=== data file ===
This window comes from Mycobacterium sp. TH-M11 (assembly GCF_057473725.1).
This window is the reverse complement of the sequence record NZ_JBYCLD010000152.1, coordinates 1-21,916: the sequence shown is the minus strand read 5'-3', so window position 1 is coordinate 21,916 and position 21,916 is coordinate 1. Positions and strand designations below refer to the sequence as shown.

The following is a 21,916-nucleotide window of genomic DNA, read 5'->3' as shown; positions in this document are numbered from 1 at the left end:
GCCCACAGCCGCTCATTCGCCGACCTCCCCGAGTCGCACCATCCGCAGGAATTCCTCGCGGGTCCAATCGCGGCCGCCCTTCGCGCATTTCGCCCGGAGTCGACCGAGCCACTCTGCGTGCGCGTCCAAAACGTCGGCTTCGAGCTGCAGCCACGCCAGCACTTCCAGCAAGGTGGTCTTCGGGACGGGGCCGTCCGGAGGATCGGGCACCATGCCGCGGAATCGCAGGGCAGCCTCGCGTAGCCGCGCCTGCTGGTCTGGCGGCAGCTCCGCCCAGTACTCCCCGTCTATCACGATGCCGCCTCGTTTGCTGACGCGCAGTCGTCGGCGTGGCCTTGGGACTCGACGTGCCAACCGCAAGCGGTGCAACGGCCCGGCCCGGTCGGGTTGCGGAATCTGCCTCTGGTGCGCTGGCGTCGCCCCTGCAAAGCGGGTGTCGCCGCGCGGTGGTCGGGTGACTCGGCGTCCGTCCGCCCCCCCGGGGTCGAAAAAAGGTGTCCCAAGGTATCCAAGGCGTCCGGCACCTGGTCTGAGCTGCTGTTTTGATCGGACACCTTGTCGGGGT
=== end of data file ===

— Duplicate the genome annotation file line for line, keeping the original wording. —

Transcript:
This window comes from Mycobacterium sp. TH-M11 (assembly GCF_057473725.1).
This window is the reverse complement of the sequence record NZ_JBYCLD010000152.1, coordinates 1-21,916: the sequence shown is the minus strand read 5'-3', so window position 1 is coordinate 21,916 and position 21,916 is coordinate 1. Positions and strand designations below refer to the sequence as shown.

The following is a 21,916-nucleotide window of genomic DNA, read 5'->3' as shown; positions in this document are numbered from 1 at the left end:
GCCCACAGCCGCTCATTCGCCGACCTCCCCGAGTCGCACCATCCGCAGGAATTCCTCGCGGGTCCAATCGCGGCCGCCCTTCGCGCATTTCGCCCGGAGTCGACCGAGCCACTCTGCGTGCGCGTCCAAAACGTCGGCTTCGAGCTGCAGCCACGCCAGCACTTCCAGCAAGGTGGTCTTCGGGACGGGGCCGTCCGGAGGATCGGGCACCATGCCGCGGAATCGCAGGGCAGCCTCGCGTAGCCGCGCCTGCTGGTCTGGCGGCAGCTCCGCCCAGTACTCCCCGTCTATCACGATGCCGCCTCGTTTGCTGACGCGCAGTCGTCGGCGTGGCCTTGGGACTCGACGTGCCAACCGCAAGCGGTGCAACGGCCCGGCCCGGTCGGGTTGCGGAATCTGCCTCTGGTGCGCTGGCGTCGCCCCTGCAAAGCGGGTGTCGCCGCGCGGTGGTCGGGTGACTCGGCGTCCGTCCGCCCCCCCGGGGTCGAAAAAAGGTGTCCCAAGGTATCCAAGGCGTCCGGCACCTGGTCTGAGCTGCTGTTTTGATCGGACACCTTGTCGGGGT